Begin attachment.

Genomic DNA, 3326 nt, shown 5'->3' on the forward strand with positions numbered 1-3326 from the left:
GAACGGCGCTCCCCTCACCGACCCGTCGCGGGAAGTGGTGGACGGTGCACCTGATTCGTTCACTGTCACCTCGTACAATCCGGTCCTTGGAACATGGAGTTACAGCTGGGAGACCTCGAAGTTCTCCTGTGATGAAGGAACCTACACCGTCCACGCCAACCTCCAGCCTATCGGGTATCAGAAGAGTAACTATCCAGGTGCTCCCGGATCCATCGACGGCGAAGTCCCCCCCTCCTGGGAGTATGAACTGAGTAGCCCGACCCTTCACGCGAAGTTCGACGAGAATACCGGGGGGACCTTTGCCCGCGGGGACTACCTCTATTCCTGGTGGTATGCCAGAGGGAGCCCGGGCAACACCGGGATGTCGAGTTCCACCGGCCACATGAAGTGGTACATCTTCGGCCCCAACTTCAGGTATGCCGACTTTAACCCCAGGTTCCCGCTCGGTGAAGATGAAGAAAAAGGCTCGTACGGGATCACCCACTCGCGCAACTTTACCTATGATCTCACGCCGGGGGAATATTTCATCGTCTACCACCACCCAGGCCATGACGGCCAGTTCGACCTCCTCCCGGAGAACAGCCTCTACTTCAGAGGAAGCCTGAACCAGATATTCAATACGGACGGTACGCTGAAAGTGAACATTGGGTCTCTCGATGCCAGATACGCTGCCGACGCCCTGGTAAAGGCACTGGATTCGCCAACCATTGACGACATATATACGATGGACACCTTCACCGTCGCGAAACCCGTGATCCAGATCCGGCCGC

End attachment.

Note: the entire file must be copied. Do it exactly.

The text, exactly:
Genomic DNA, 3326 nt, shown 5'->3' on the forward strand with positions numbered 1-3326 from the left:
GAACGGCGCTCCCCTCACCGACCCGTCGCGGGAAGTGGTGGACGGTGCACCTGATTCGTTCACTGTCACCTCGTACAATCCGGTCCTTGGAACATGGAGTTACAGCTGGGAGACCTCGAAGTTCTCCTGTGATGAAGGAACCTACACCGTCCACGCCAACCTCCAGCCTATCGGGTATCAGAAGAGTAACTATCCAGGTGCTCCCGGATCCATCGACGGCGAAGTCCCCCCCTCCTGGGAGTATGAACTGAGTAGCCCGACCCTTCACGCGAAGTTCGACGAGAATACCGGGGGGACCTTTGCCCGCGGGGACTACCTCTATTCCTGGTGGTATGCCAGAGGGAGCCCGGGCAACACCGGGATGTCGAGTTCCACCGGCCACATGAAGTGGTACATCTTCGGCCCCAACTTCAGGTATGCCGACTTTAACCCCAGGTTCCCGCTCGGTGAAGATGAAGAAAAAGGCTCGTACGGGATCACCCACTCGCGCAACTTTACCTATGATCTCACGCCGGGGGAATATTTCATCGTCTACCACCACCCAGGCCATGACGGCCAGTTCGACCTCCTCCCGGAGAACAGCCTCTACTTCAGAGGAAGCCTGAACCAGATATTCAATACGGACGGTACGCTGAAAGTGAACATTGGGTCTCTCGATGCCAGATACGCTGCCGACGCCCTGGTAAAGGCACTGGATTCGCCAACCATTGACGACATATATACGATGGACACCTTCACCGTCGCGAAACCCGTGATCCAGATCCGGCCGC